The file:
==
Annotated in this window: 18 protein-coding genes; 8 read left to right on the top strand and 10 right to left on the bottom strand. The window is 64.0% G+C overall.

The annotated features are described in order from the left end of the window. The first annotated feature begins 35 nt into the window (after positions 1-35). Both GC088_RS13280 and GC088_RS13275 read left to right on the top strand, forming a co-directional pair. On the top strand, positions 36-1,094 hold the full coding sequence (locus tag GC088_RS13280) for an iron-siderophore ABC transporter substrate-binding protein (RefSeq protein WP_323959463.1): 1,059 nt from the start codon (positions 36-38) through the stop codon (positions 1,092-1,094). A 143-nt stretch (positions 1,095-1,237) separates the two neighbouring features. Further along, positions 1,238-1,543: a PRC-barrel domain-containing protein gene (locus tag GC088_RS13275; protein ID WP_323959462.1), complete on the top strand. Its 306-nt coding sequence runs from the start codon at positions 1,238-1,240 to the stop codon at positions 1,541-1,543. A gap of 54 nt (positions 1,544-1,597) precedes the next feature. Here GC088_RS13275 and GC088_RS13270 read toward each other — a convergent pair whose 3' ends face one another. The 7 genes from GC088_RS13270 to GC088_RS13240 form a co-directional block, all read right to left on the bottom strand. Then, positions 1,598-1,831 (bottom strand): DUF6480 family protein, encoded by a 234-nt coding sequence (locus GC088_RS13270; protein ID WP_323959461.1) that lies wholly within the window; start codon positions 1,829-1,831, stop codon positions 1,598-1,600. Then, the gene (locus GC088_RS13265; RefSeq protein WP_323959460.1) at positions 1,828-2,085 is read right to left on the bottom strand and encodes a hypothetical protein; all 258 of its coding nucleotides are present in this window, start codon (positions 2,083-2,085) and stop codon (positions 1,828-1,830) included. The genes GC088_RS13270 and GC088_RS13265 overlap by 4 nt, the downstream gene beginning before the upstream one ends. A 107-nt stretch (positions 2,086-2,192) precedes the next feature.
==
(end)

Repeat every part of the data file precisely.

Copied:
Annotated in this window: 18 protein-coding genes; 8 read left to right on the top strand and 10 right to left on the bottom strand. The window is 64.0% G+C overall.

The annotated features are described in order from the left end of the window. The first annotated feature begins 35 nt into the window (after positions 1-35). Both GC088_RS13280 and GC088_RS13275 read left to right on the top strand, forming a co-directional pair. On the top strand, positions 36-1,094 hold the full coding sequence (locus tag GC088_RS13280) for an iron-siderophore ABC transporter substrate-binding protein (RefSeq protein WP_323959463.1): 1,059 nt from the start codon (positions 36-38) through the stop codon (positions 1,092-1,094). A 143-nt stretch (positions 1,095-1,237) separates the two neighbouring features. Further along, positions 1,238-1,543: a PRC-barrel domain-containing protein gene (locus tag GC088_RS13275; protein ID WP_323959462.1), complete on the top strand. Its 306-nt coding sequence runs from the start codon at positions 1,238-1,240 to the stop codon at positions 1,541-1,543. A gap of 54 nt (positions 1,544-1,597) precedes the next feature. Here GC088_RS13275 and GC088_RS13270 read toward each other — a convergent pair whose 3' ends face one another. The 7 genes from GC088_RS13270 to GC088_RS13240 form a co-directional block, all read right to left on the bottom strand. Then, positions 1,598-1,831 (bottom strand): DUF6480 family protein, encoded by a 234-nt coding sequence (locus GC088_RS13270; protein ID WP_323959461.1) that lies wholly within the window; start codon positions 1,829-1,831, stop codon positions 1,598-1,600. Then, the gene (locus GC088_RS13265; RefSeq protein WP_323959460.1) at positions 1,828-2,085 is read right to left on the bottom strand and encodes a hypothetical protein; all 258 of its coding nucleotides are present in this window, start codon (positions 2,083-2,085) and stop codon (positions 1,828-1,830) included. The genes GC088_RS13270 and GC088_RS13265 overlap by 4 nt, the downstream gene beginning before the upstream one ends. A 107-nt stretch (positions 2,086-2,192) precedes the next feature.